Journal of Diabetes Research & Clinical Metabolism

Journal of Diabetes Research & Clinical
Metabolism

ISSN 2050-0866
Original Research

The role of the liver in the metabolism of adiponectin and proinsulin

Maciej Malinowski1, Thomas Konrad2, Sabine Nolting1, Peter Martus3, Diana Hünerbein1, Andreas Pfützner4, Andreas Pfeiffer5, Johan Friso Lock1, Antje Schulz1, Peter Neuhaus1 and Martin Stockmann1*

*Correspondence: Martin Stockmann martin.stockmann@charite.de

1. Department of General, Visceral, and Transplantation Surgery, Charité-Universitätsmedizin Berlin, Augustenburger Platz 1, 13353 Berlin, Germany.

Author Affiliations

2. Institute for Metabolic Research, Eschersheimer Landstraße 1060322 Frankfurt, Germany.

3. Institute for Biostatistics and Clinical Epidemiology, Charité-Universitätsmedizin Berlin, Charitéplatz 1, 10117 Berlin, Germany.

4. Institute for Clinical Research and Development, Parcusstraße 855116 Mainz, Germany.

5. Clinic of Endocrinology, Diabetes and Nutrition, Charité-Universitätsmedizin Berlin, Charitéplatz 1, 10117 Berlin, Germany.

Abstract

Background: Adiponectin and proinsulin are commonly used biomarkers in patients with metabolic syndrome. In individuals without cirrhosis adiponectin serum levels correlate inversely with insulin resistance and mortality. Proinsulin is a surrogate parameter of β-cell function, its level increases due to β-cell insufficiency while insulin resistance occurs. Metabolic syndrome is often associated with steatohepatitis, and thus liver cirrhosis. An increasing interest in adiponectin and proinsulin as a marker for metabolic syndrome associated morbidity and mortality might be observed in the literature. Still, a diagnostic value of both markers in cirrhotic state is not fully understood.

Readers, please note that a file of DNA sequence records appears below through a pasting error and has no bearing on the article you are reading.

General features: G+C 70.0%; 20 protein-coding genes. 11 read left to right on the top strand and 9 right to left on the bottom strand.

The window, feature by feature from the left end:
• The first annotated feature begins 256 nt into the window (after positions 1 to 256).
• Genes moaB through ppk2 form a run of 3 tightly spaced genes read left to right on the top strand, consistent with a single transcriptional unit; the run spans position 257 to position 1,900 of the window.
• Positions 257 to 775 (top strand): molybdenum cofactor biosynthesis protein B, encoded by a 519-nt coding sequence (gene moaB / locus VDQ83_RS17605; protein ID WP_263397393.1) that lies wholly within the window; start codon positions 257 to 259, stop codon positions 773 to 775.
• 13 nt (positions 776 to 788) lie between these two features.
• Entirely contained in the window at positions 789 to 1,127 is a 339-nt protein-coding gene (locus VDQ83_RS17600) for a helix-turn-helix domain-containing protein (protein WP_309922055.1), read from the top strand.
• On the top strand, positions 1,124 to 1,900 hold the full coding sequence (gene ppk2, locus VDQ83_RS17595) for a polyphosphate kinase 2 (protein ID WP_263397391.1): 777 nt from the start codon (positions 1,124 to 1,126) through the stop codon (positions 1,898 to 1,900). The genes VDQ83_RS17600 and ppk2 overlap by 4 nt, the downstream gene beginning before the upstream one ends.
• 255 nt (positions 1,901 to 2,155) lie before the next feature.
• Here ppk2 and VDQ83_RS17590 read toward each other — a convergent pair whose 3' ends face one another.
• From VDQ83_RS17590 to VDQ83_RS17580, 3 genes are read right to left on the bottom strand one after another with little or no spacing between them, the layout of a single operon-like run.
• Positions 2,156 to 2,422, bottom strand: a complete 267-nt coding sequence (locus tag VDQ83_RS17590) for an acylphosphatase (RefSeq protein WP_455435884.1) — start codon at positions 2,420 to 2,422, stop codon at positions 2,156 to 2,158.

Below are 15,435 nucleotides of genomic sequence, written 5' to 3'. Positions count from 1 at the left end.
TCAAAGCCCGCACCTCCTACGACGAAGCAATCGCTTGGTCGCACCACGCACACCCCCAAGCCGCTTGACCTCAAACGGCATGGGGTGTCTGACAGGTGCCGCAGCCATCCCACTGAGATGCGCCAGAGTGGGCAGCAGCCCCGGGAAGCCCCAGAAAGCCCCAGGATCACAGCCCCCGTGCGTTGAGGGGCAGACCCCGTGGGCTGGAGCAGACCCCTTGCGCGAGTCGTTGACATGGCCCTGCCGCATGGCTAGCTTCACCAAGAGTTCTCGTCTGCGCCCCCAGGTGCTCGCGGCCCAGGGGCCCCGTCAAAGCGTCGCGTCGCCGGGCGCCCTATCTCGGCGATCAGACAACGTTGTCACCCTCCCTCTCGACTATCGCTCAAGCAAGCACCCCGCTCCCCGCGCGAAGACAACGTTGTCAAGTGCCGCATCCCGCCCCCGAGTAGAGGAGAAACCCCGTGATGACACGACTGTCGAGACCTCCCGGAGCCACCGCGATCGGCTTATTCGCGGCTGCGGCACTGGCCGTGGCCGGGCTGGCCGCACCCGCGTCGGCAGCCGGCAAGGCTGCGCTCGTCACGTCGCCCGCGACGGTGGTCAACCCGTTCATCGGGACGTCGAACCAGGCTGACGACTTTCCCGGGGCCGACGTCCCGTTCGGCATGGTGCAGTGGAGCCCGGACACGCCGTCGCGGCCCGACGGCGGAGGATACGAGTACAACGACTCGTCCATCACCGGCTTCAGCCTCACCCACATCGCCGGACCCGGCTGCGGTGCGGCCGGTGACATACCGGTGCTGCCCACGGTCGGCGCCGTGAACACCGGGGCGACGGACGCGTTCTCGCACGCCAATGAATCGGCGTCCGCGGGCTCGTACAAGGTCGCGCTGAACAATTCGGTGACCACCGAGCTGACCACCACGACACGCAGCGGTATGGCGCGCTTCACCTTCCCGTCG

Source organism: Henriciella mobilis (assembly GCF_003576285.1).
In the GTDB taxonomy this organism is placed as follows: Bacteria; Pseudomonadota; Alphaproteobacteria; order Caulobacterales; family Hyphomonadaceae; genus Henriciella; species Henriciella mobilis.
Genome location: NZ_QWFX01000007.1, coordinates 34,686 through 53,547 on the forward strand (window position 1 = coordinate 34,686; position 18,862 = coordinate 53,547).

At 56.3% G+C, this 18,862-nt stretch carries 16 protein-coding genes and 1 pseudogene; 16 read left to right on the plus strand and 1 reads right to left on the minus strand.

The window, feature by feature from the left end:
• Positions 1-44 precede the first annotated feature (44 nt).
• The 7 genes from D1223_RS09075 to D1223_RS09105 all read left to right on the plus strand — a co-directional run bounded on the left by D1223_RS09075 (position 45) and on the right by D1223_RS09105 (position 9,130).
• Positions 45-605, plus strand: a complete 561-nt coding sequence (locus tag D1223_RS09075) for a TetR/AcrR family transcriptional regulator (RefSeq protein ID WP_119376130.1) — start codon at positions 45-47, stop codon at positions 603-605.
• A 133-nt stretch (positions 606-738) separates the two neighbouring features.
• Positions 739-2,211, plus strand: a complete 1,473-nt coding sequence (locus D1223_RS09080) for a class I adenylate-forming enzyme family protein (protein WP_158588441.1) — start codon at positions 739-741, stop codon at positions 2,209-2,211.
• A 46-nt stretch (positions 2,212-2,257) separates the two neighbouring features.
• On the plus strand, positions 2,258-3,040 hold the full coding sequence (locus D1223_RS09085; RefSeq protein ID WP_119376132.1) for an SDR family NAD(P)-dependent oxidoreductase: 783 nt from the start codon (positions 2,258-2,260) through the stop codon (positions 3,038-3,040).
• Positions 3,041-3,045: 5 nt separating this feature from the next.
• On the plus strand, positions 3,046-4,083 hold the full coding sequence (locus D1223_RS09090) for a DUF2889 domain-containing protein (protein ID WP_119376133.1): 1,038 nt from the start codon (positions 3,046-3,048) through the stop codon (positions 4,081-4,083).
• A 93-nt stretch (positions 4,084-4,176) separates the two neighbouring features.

Methods: Eighteen recipients and donors undergoing living donor liver transplantation were included. Routine parameters, insulin resistance, adiponectin, and proinsulin serum levels were measured at evaluation, 10th, 180th, and 365th postoperative day (POD).

Results: Adiponectin levels before operation were lower in the donor than in the recipient group. Adiponectin levels in donors increased at the 10th and did not change until the 365th POD. In the recipient group levels improved already at 10th and increased slightly till 365th POD. Proinsulin levels in the recipient group were higher before transplantation and improved already at the 10th POD. It decreased continuously till 180th and rose slightly till 365th POD. Proinsulin levels in the donors remained constant regardless of the postoperative acute insulin resistance.

Conclusions: The grade of liver cirrhosis is positively correlated with the adiponectin serum level. In patients with liver cirrhosis, in contrast to liver healthy population, insulin resistance does not cause an adiponectin serum level down regulation. Therefore, the use of adiponectin as a marker of cardiovascular risk associated mortality in patients with cirrhosis is limited. Contrariwise, proinsulin might be used as a marker for hepatic insulin resistance in patients with liver cirrhosis. β-cell insufficiency seems not to play a major role in case of postoperative insulin resistance.

Keywords: Adiponectin, proinsulin, insulin resistance, liver function, liver cirrhosis

ISSN 2050-0866
Volume 3
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